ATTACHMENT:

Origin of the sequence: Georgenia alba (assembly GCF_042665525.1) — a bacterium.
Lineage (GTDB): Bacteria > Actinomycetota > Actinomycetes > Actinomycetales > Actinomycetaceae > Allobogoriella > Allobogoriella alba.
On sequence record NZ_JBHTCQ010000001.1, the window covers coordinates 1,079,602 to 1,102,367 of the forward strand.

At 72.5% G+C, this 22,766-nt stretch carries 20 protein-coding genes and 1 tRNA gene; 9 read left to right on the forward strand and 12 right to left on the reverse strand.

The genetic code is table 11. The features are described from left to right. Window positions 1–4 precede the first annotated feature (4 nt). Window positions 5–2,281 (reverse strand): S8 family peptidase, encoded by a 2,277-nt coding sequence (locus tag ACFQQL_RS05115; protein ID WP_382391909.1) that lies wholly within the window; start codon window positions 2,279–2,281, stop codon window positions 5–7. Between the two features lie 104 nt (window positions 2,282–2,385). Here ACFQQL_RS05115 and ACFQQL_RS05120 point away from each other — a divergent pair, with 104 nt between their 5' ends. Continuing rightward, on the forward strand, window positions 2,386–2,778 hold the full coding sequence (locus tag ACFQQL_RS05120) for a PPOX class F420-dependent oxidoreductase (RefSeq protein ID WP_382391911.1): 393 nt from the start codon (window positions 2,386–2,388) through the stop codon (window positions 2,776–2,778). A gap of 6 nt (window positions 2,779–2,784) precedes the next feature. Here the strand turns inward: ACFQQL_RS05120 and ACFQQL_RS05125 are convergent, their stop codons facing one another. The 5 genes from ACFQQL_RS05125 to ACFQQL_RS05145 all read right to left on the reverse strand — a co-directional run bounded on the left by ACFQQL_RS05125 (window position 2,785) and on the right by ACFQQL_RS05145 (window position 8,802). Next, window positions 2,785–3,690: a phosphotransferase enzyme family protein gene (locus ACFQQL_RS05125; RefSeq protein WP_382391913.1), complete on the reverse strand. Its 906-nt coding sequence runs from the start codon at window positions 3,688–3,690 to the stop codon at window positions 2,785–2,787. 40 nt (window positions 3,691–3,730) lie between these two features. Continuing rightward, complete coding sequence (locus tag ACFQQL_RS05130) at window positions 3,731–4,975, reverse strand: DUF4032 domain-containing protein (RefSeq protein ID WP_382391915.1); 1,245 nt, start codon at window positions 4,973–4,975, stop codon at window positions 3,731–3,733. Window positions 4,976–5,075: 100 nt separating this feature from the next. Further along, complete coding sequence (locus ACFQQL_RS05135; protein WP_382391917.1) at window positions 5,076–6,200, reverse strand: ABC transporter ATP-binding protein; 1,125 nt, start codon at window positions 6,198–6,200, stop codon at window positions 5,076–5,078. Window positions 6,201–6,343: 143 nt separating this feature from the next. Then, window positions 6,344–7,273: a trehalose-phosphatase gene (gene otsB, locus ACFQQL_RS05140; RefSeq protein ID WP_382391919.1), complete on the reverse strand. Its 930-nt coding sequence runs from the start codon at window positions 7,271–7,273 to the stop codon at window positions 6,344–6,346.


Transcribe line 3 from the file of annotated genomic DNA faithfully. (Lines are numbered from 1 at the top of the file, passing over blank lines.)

On sequence record NZ_JBHTCQ010000001.1, the window covers coordinates 1,079,602 to 1,102,367 of the forward strand.